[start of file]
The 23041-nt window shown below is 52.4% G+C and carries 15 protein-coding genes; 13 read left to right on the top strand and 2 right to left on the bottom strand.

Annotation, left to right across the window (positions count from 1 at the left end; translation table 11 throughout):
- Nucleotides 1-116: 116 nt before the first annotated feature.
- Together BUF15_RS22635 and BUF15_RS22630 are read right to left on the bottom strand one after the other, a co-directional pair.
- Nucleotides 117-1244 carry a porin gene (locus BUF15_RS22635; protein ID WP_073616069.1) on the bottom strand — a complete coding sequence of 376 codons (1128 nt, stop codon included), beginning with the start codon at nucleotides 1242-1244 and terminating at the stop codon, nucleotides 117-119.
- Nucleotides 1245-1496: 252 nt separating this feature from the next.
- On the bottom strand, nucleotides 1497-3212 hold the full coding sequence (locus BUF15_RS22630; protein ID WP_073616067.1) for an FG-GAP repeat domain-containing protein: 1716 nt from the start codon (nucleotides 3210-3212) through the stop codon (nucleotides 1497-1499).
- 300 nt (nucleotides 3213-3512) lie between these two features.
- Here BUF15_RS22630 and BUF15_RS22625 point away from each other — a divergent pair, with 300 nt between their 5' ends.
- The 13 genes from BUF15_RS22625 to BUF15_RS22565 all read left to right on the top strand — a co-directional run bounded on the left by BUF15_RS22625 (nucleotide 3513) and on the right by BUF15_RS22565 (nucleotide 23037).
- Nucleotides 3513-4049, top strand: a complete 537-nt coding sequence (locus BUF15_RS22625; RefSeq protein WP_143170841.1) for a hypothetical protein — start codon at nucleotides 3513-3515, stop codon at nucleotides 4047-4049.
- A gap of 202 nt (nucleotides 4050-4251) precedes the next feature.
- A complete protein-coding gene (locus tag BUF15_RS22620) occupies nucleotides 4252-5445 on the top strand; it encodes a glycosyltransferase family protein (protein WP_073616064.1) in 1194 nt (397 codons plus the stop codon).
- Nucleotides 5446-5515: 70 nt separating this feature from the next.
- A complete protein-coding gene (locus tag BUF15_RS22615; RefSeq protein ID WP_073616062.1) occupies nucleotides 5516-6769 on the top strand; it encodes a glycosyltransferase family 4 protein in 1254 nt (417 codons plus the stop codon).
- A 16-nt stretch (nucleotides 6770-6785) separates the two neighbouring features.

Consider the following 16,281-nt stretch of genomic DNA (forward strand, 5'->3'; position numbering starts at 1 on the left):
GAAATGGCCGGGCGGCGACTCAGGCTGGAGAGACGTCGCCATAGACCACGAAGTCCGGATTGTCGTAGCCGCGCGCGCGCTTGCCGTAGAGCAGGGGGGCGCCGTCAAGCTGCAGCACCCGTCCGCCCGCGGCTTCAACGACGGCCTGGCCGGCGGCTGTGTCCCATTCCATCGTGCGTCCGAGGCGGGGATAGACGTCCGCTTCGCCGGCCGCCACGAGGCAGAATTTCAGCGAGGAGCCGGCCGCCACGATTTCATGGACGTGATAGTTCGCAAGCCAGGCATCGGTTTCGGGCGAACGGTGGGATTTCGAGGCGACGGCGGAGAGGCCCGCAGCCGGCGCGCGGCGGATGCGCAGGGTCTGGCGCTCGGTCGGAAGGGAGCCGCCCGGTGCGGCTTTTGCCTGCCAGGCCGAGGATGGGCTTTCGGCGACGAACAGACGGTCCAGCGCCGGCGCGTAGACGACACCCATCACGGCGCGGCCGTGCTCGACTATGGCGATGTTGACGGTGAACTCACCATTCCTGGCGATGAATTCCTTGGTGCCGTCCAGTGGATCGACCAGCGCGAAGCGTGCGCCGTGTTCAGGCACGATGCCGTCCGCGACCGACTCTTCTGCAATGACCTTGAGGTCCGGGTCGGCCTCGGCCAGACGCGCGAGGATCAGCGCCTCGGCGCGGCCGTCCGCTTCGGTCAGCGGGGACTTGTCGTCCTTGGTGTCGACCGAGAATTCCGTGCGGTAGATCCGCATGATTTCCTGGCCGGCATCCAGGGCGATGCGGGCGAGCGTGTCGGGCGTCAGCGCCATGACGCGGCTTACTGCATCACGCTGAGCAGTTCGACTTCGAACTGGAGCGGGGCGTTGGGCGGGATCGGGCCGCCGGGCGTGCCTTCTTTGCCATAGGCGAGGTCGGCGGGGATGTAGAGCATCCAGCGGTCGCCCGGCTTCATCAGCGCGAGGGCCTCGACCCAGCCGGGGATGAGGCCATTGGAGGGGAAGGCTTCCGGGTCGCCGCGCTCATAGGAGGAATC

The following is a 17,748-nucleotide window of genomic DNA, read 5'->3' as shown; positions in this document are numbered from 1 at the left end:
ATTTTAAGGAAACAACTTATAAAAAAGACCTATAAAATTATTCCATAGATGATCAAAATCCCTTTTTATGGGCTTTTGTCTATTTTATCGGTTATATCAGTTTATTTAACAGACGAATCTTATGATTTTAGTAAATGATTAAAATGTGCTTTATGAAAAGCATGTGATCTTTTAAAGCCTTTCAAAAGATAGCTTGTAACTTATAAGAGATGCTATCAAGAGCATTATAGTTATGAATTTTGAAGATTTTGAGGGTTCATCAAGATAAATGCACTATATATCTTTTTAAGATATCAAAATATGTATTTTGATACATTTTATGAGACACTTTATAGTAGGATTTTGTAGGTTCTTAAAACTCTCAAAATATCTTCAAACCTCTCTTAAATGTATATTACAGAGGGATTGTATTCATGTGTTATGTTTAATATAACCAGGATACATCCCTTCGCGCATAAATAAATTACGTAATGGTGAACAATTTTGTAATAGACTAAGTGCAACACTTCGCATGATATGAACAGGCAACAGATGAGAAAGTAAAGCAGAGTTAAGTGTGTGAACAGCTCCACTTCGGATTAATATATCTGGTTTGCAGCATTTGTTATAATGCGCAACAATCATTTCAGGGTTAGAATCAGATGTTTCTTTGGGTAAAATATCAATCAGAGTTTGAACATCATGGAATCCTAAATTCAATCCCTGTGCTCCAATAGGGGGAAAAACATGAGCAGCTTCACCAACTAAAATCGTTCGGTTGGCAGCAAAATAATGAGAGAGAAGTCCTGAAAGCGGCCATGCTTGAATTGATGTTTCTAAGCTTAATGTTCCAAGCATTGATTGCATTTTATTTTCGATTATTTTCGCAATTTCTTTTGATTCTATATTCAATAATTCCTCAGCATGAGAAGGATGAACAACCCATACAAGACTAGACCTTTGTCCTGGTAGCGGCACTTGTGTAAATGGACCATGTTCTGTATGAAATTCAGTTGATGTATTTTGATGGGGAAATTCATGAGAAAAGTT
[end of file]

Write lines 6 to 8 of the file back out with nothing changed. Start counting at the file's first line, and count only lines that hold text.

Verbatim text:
- Nucleotides 1245-1496: 252 nt separating this feature from the next.
- On the bottom strand, nucleotides 1497-3212 hold the full coding sequence (locus BUF15_RS22630; protein ID WP_073616067.1) for an FG-GAP repeat domain-containing protein: 1716 nt from the start codon (nucleotides 3210-3212) through the stop codon (nucleotides 1497-1499).
- 300 nt (nucleotides 3213-3512) lie between these two features.